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"I took it, I took it," Rose said Friday.
The NBA's Rookie of the Year last season, Rose found himself at the center of a scandal over the summer when the NCAA ruled that Memphis must vacate its 38 wins and national championship game appearance during the 2007-08 season for using an ineligible player. The school is appealing the ruling.
The NCAA said an unknown person took the SAT for a player — with his knowledge — and that the player used it to get admitted. The governing body said the athlete played for the Tigers only during the 2007-08 season and the 2008 NCAA tournament. Rose is the only person who fits that description, but he insisted no one took the test for him.
"That's for sure," he said.
A former No. 1 draft pick, Rose has emerged as one of the league's top young players and helped his hometown team get back to the playoffs after missing the postseason the previous year. He led all rookies last season with 6.3 assists per game and was second in scoring average at 16.8, thanks to quickness and strength that allowed him to burst past defenders.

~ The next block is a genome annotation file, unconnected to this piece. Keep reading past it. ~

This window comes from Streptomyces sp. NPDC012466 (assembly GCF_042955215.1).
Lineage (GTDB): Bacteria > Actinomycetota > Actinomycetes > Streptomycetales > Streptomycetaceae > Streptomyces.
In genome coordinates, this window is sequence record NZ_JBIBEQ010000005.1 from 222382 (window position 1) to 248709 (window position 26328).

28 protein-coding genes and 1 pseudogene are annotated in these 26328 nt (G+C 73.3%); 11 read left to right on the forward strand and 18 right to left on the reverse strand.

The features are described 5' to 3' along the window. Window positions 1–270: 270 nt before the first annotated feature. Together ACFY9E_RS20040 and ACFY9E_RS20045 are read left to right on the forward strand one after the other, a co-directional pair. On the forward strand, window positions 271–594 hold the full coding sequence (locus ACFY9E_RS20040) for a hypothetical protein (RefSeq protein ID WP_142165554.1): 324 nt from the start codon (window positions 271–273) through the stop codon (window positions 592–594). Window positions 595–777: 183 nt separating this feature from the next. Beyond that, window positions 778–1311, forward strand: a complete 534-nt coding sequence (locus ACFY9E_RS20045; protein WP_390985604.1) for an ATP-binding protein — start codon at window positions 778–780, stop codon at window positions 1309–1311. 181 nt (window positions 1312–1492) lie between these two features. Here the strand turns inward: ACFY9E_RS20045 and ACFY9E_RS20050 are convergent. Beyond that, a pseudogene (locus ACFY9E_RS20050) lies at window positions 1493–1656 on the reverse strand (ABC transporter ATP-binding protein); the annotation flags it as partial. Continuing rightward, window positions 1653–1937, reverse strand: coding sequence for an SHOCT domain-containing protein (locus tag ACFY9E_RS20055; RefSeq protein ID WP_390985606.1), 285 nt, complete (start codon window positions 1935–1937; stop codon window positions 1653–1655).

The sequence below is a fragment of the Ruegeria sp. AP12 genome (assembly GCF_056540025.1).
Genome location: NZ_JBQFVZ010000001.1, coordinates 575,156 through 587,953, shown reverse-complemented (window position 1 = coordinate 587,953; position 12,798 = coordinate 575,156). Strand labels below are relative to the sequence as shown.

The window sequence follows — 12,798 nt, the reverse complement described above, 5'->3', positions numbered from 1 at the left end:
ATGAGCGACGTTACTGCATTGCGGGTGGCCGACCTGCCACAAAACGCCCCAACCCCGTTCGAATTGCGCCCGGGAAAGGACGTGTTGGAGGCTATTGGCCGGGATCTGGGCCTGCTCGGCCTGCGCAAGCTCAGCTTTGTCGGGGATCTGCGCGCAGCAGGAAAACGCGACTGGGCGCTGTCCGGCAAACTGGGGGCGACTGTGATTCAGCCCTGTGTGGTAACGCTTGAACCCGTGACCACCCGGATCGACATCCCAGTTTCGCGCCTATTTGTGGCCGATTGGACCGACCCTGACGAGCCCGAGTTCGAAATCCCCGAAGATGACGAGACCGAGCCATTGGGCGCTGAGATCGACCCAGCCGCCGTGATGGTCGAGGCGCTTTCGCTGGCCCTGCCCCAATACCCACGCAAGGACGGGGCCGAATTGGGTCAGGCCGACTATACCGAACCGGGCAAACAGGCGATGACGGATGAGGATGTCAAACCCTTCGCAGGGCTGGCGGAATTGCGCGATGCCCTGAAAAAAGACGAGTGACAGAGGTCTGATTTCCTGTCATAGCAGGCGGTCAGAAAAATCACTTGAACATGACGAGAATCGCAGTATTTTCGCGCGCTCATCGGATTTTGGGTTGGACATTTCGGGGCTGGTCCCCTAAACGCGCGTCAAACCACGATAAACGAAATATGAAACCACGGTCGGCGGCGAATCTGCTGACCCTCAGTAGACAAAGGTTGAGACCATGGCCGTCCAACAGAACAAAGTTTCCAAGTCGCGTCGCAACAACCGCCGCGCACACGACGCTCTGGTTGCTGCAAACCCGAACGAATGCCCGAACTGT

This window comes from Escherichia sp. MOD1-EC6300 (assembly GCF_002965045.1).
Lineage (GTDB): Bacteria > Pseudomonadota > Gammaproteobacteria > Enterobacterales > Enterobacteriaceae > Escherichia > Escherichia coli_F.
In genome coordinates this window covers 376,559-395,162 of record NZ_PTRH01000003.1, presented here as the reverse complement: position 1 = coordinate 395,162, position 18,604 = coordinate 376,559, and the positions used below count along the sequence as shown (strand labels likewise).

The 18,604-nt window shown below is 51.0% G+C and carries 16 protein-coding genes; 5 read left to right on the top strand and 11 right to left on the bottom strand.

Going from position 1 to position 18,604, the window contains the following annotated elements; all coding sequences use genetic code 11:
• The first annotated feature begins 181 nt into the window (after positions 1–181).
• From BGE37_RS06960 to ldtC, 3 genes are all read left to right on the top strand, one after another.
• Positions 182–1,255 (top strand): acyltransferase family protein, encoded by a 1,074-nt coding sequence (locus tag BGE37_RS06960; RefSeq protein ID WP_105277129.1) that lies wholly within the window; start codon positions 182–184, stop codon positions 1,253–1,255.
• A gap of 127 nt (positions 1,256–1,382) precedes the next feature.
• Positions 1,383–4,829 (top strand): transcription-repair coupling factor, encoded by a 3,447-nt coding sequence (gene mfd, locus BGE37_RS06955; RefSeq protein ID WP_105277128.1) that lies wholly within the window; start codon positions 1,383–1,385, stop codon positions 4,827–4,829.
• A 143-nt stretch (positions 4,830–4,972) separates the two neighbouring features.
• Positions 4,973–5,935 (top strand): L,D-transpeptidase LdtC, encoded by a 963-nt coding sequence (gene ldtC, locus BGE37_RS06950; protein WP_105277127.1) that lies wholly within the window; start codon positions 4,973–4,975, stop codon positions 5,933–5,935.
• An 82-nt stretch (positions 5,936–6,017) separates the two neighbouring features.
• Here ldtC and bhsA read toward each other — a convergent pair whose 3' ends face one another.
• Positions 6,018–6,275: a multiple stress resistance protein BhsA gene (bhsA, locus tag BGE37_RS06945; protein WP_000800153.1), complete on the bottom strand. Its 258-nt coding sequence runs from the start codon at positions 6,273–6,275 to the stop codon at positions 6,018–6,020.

But as smooth as his transition to the NBA was, his offseason was just as bumpy.
An Internet photo surfaced with him flashing a gang sign, and Rose apologized for that. The violations at Memphis were another hit.
"I wasn't worried about anybody saying I didn't take it," he said. "If that's the case, somebody would have then said it."
Rose couldn't recall his score, saying, "I don't even remember my last report card."
All that matters to him now is how he and his teammates grade out once the season starts.
Despite all the accolades last season, Rose said he would give himself just a "C," which shows how hard he is on himself. As explosive as he is, he realized he needed to work on his defense and jumper over the summer, particularly with leading scorer Ben Gordon gone to Detroit.